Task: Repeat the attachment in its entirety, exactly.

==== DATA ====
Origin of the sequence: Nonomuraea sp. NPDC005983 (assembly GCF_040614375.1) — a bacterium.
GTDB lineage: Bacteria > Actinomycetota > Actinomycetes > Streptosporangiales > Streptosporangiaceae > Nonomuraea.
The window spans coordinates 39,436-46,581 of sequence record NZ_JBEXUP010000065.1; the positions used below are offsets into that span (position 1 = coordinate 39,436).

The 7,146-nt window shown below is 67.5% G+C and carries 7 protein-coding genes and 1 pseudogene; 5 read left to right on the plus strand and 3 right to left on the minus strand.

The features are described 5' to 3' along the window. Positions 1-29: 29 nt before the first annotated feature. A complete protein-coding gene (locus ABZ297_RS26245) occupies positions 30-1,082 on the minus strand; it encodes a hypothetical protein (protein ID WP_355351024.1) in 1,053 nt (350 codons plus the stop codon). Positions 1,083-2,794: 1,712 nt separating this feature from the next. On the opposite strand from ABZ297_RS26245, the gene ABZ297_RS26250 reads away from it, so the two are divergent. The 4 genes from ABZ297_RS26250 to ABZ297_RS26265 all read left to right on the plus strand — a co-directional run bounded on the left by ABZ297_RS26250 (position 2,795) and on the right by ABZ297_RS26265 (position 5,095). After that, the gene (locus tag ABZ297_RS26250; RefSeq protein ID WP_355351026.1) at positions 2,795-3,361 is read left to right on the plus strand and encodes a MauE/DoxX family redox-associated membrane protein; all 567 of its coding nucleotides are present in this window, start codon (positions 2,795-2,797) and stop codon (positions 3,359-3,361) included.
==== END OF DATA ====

Origin of the sequence: Nonomuraea sp. NPDC005983 (assembly GCF_040614375.1) — a bacterium.
GTDB lineage: Bacteria > Actinomycetota > Actinomycetes > Streptosporangiales > Streptosporangiaceae > Nonomuraea.
The window spans coordinates 39,436-46,581 of sequence record NZ_JBEXUP010000065.1; the positions used below are offsets into that span (position 1 = coordinate 39,436).

The 7,146-nt window shown below is 67.5% G+C and carries 7 protein-coding genes and 1 pseudogene; 5 read left to right on the plus strand and 3 right to left on the minus strand.

The features are described 5' to 3' along the window. Positions 1-29: 29 nt before the first annotated feature. A complete protein-coding gene (locus ABZ297_RS26245) occupies positions 30-1,082 on the minus strand; it encodes a hypothetical protein (protein ID WP_355351024.1) in 1,053 nt (350 codons plus the stop codon). Positions 1,083-2,794: 1,712 nt separating this feature from the next. On the opposite strand from ABZ297_RS26245, the gene ABZ297_RS26250 reads away from it, so the two are divergent. The 4 genes from ABZ297_RS26250 to ABZ297_RS26265 all read left to right on the plus strand — a co-directional run bounded on the left by ABZ297_RS26250 (position 2,795) and on the right by ABZ297_RS26265 (position 5,095). After that, the gene (locus tag ABZ297_RS26250; RefSeq protein ID WP_355351026.1) at positions 2,795-3,361 is read left to right on the plus strand and encodes a MauE/DoxX family redox-associated membrane protein; all 567 of its coding nucleotides are present in this window, start codon (positions 2,795-2,797) and stop codon (positions 3,359-3,361) included.